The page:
An effort is underway to find as many family members of the crew across North America and the UK as possible.  If you are a family member or a friend reading this post, please contact or check our Facebook group, Families of Avro Lancaster R5695EM-C, and request to join the group.  A nephew of Alfred Parkyn, the pilot of R5695EM-C, and the team of 'The Field Detectives' are working tirelessly to organize a memorial service to mark the 80th anniversary of this tragic event.  It is an honor to bring families together to remember these men and the sacrifice they made during WW2.  In the following posts and coming weeks, I hope to share a little bit about each crew member with you, dear reader.  Meanwhile, family member and retired Unites States Marine Corp pilot, Michael Parkyn, is writing a history of the crew and aircraft that he hopes will be available in the anniversary year. 

James McGregor Allen,          1918-1942, 24 years old, Canada
Eugene Edward Chouiniere,   1923-1942, 19 years old, USA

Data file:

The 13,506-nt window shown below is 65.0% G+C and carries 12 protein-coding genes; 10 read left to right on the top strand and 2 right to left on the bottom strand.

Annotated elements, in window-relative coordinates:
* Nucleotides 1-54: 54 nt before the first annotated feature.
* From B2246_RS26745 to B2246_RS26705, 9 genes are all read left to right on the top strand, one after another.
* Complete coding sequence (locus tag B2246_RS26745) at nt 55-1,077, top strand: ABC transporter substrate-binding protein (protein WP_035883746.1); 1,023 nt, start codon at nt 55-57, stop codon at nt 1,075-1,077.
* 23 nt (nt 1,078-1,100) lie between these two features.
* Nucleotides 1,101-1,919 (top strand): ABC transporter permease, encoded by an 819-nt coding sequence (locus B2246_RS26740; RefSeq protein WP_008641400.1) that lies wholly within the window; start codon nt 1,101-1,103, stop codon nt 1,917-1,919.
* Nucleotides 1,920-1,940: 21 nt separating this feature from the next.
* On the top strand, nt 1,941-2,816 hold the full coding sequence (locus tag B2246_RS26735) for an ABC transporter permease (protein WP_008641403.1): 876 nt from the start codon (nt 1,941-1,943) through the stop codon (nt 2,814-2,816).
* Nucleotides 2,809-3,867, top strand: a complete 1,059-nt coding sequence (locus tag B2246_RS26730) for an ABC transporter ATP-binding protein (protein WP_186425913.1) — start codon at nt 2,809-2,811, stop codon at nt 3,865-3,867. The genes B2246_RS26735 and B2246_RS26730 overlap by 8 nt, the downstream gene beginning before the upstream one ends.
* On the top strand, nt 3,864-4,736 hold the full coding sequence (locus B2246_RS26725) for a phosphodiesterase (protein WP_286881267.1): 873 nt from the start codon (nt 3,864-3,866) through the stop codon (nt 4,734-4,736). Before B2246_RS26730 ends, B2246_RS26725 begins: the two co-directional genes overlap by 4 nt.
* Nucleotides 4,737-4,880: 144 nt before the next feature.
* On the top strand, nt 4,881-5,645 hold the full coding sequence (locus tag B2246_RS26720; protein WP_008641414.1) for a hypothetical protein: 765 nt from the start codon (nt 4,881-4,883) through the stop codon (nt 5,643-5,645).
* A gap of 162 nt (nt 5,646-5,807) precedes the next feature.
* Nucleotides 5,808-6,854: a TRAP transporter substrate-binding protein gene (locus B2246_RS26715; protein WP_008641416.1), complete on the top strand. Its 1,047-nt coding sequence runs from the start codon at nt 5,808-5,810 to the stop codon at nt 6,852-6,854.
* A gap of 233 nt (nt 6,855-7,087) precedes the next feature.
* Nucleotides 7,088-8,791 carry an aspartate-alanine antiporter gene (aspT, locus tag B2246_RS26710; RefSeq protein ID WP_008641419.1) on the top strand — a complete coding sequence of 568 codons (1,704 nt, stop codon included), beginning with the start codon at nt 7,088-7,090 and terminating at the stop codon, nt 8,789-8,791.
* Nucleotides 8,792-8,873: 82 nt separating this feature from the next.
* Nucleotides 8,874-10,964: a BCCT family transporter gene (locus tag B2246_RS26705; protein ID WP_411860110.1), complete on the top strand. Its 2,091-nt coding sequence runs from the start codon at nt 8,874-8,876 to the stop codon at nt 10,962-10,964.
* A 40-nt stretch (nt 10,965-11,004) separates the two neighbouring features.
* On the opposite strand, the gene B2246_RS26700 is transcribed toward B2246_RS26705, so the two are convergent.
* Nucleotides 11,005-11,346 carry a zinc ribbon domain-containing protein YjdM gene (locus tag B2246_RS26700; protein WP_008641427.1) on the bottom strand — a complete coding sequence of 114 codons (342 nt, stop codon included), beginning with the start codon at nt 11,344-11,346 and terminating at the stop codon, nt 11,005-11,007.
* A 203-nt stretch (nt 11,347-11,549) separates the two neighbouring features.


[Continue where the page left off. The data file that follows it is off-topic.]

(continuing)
John James Gallimore,            1916-1942, 26 years old, England
James Louis Guichard,            1904-1942, 38 years old, USA
Alfred Joseph Parkyn,             1915-1942, 27 years old, USA
Jack Slater,                              1921-1942, 21 years old, England
William John Vandervoort,     1916-1942, 26 years old, Canada
Windsor Francis R. Webb,      1924-1942, 18 years old, England

As I establish contact with the families of these men, it has greatly moved me to learn how parents and siblings struggled throughout their entire lives never knowing where their son, their brother and, for the wife of John James Gallimore, her husband, met death.  Their consolation was the knowledge these men gave their lives protecting England, the people living in England and in the parts of Europe overpowered by the Nazi war machine.  The crew of R5695EM-C, along with thousands of other airmen and women never recovered, are memorialized at The Air Forces Memorial Runnymede, in Surrey, England and in the Airmen Memorial Database here.